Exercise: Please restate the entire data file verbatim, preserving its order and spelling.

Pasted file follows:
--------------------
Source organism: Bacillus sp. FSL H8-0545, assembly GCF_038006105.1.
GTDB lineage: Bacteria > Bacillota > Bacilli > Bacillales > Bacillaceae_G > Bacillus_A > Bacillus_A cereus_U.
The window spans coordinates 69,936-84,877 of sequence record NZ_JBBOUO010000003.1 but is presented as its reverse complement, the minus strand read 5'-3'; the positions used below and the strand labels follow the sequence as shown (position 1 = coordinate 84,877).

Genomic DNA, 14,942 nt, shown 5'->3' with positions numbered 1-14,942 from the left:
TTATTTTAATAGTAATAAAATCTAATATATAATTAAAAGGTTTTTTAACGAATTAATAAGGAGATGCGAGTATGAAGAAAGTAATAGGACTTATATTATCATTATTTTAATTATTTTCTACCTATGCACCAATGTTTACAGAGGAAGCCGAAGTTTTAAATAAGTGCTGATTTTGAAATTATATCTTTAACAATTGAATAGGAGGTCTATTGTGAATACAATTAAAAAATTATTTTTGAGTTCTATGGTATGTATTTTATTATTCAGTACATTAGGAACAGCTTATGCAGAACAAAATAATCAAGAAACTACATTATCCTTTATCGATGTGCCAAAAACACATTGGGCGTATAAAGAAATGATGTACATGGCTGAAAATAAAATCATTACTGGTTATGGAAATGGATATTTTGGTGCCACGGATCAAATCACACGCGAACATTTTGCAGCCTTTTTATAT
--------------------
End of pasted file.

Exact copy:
Source organism: Bacillus sp. FSL H8-0545, assembly GCF_038006105.1.
GTDB lineage: Bacteria > Bacillota > Bacilli > Bacillales > Bacillaceae_G > Bacillus_A > Bacillus_A cereus_U.
The window spans coordinates 69,936-84,877 of sequence record NZ_JBBOUO010000003.1 but is presented as its reverse complement, the minus strand read 5'-3'; the positions used below and the strand labels follow the sequence as shown (position 1 = coordinate 84,877).

Genomic DNA, 14,942 nt, shown 5'->3' with positions numbered 1-14,942 from the left:
TTATTTTAATAGTAATAAAATCTAATATATAATTAAAAGGTTTTTTAACGAATTAATAAGGAGATGCGAGTATGAAGAAAGTAATAGGACTTATATTATCATTATTTTAATTATTTTCTACCTATGCACCAATGTTTACAGAGGAAGCCGAAGTTTTAAATAAGTGCTGATTTTGAAATTATATCTTTAACAATTGAATAGGAGGTCTATTGTGAATACAATTAAAAAATTATTTTTGAGTTCTATGGTATGTATTTTATTATTCAGTACATTAGGAACAGCTTATGCAGAACAAAATAATCAAGAAACTACATTATCCTTTATCGATGTGCCAAAAACACATTGGGCGTATAAAGAAATGATGTACATGGCTGAAAATAAAATCATTACTGGTTATGGAAATGGATATTTTGGTGCCACGGATCAAATCACACGCGAACATTTTGCAGCCTTTTTATAT